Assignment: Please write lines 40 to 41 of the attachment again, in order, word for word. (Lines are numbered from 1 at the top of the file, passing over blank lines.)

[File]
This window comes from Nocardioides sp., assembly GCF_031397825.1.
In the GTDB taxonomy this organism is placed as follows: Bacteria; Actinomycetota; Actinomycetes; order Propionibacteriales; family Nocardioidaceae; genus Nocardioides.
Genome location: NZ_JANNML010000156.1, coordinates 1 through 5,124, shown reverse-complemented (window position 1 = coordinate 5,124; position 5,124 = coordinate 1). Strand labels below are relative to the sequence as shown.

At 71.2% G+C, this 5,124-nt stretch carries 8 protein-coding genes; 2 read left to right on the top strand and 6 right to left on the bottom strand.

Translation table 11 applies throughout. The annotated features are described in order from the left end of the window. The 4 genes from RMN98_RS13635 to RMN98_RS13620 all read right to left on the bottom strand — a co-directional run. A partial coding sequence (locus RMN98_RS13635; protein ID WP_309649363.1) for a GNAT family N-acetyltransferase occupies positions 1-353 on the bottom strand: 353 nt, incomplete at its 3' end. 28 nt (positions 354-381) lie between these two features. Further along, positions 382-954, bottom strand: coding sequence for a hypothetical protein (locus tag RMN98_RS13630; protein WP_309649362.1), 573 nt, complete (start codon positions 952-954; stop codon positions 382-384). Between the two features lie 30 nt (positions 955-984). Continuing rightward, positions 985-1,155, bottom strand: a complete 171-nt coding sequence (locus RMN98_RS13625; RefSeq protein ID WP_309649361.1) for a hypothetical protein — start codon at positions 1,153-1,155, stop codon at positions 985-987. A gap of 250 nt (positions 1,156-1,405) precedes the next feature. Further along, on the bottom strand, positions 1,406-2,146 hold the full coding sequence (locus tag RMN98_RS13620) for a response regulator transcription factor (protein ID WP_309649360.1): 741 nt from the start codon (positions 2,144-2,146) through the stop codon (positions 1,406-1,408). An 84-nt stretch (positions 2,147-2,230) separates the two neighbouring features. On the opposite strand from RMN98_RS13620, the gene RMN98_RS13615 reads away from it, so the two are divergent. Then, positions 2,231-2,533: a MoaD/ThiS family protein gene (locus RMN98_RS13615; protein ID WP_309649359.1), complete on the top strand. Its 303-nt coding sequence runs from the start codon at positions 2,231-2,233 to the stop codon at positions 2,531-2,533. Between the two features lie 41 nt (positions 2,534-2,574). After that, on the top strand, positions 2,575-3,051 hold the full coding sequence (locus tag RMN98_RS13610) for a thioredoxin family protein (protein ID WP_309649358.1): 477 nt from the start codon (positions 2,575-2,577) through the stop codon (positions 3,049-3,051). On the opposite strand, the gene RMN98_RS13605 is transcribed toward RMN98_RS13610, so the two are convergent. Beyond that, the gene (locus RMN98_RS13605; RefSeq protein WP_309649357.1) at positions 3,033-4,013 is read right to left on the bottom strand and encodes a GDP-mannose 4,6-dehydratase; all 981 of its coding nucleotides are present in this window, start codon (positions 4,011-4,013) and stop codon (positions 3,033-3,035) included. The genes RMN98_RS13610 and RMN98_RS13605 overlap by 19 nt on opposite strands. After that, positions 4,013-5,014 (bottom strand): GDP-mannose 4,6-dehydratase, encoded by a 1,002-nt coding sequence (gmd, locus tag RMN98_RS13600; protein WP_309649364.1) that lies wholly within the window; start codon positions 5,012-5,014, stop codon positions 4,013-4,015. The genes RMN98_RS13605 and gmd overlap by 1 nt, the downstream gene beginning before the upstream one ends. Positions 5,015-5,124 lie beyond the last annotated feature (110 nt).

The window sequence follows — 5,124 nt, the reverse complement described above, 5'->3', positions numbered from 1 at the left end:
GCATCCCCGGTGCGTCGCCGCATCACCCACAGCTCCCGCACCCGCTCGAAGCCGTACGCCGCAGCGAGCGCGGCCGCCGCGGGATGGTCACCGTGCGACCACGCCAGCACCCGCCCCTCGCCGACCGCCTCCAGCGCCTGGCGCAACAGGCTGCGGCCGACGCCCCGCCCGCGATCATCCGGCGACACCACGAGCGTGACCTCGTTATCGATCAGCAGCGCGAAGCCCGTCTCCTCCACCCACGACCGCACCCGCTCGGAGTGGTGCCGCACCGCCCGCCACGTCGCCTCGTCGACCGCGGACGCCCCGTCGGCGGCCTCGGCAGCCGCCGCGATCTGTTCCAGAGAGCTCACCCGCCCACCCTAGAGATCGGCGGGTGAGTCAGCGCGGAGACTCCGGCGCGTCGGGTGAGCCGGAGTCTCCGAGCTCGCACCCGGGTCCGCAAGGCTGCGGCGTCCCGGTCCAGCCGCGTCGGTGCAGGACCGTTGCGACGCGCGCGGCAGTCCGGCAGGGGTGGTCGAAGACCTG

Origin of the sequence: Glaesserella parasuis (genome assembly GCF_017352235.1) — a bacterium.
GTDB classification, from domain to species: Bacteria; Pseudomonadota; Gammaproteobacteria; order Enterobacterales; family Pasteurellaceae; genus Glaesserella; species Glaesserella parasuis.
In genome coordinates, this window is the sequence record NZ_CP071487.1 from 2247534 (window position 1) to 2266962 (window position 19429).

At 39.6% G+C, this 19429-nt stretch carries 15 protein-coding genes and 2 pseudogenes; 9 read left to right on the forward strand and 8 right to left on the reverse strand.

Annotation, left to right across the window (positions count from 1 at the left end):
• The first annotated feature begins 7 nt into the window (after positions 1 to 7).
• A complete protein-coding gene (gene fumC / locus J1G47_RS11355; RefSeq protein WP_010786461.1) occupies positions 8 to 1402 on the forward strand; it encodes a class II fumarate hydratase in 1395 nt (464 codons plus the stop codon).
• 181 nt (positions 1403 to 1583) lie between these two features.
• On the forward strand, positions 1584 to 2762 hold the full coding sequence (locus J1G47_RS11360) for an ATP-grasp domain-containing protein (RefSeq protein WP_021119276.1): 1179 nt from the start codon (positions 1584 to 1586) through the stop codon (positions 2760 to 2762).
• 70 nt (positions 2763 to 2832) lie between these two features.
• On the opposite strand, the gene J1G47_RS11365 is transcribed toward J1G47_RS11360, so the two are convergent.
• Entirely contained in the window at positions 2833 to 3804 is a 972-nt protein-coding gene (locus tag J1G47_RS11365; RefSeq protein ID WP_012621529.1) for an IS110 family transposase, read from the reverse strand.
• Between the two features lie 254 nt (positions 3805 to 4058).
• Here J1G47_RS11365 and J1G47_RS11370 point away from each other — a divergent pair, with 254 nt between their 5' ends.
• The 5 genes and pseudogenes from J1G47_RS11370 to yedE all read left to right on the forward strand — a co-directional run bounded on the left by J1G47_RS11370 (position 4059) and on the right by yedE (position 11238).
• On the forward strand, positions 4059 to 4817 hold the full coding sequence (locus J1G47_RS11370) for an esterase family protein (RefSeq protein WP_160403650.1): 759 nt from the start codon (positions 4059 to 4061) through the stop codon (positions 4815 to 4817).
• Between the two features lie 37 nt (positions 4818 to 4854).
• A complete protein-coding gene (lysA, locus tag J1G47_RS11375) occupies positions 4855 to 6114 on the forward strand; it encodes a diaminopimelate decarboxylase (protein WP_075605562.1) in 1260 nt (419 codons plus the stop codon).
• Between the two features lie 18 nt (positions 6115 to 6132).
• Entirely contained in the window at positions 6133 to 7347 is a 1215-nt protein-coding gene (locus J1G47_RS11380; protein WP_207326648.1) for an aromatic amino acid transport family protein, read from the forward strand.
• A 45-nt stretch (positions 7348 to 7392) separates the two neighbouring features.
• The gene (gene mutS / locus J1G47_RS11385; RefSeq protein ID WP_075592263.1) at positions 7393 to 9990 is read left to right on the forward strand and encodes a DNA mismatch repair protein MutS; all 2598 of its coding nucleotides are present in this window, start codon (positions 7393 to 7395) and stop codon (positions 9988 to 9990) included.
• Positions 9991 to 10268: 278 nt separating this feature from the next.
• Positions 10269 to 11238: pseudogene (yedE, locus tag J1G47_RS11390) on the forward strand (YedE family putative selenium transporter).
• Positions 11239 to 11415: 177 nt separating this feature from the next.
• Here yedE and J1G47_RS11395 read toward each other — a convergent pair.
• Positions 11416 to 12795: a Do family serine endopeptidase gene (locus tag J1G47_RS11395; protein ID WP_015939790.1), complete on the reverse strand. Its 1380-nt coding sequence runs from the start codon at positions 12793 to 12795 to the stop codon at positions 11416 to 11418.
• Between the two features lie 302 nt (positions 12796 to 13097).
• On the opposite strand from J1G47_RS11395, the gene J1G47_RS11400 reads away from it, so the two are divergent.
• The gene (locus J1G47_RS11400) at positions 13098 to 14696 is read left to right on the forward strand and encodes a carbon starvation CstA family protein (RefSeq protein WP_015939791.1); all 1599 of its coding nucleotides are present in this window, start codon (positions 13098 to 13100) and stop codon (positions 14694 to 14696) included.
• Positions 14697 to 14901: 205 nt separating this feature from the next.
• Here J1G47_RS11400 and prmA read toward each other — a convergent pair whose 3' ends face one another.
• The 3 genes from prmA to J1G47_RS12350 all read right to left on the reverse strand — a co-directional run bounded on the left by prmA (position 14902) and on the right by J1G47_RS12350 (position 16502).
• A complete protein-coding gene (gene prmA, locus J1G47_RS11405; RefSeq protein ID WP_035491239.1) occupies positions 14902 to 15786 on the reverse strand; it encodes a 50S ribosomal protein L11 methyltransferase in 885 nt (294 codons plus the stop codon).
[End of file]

• The 3 genes from prmA to J1G47_RS12350 all read right to left on the reverse strand — a co-directional run bounded on the left by prmA (position 14902) and on the right by J1G47_RS12350 (position 16502).
• A complete protein-coding gene (gene prmA, locus J1G47_RS11405; RefSeq protein ID WP_035491239.1) occupies positions 14902 to 15786 on the reverse strand; it encodes a 50S ribosomal protein L11 methyltransferase in 885 nt (294 codons plus the stop codon).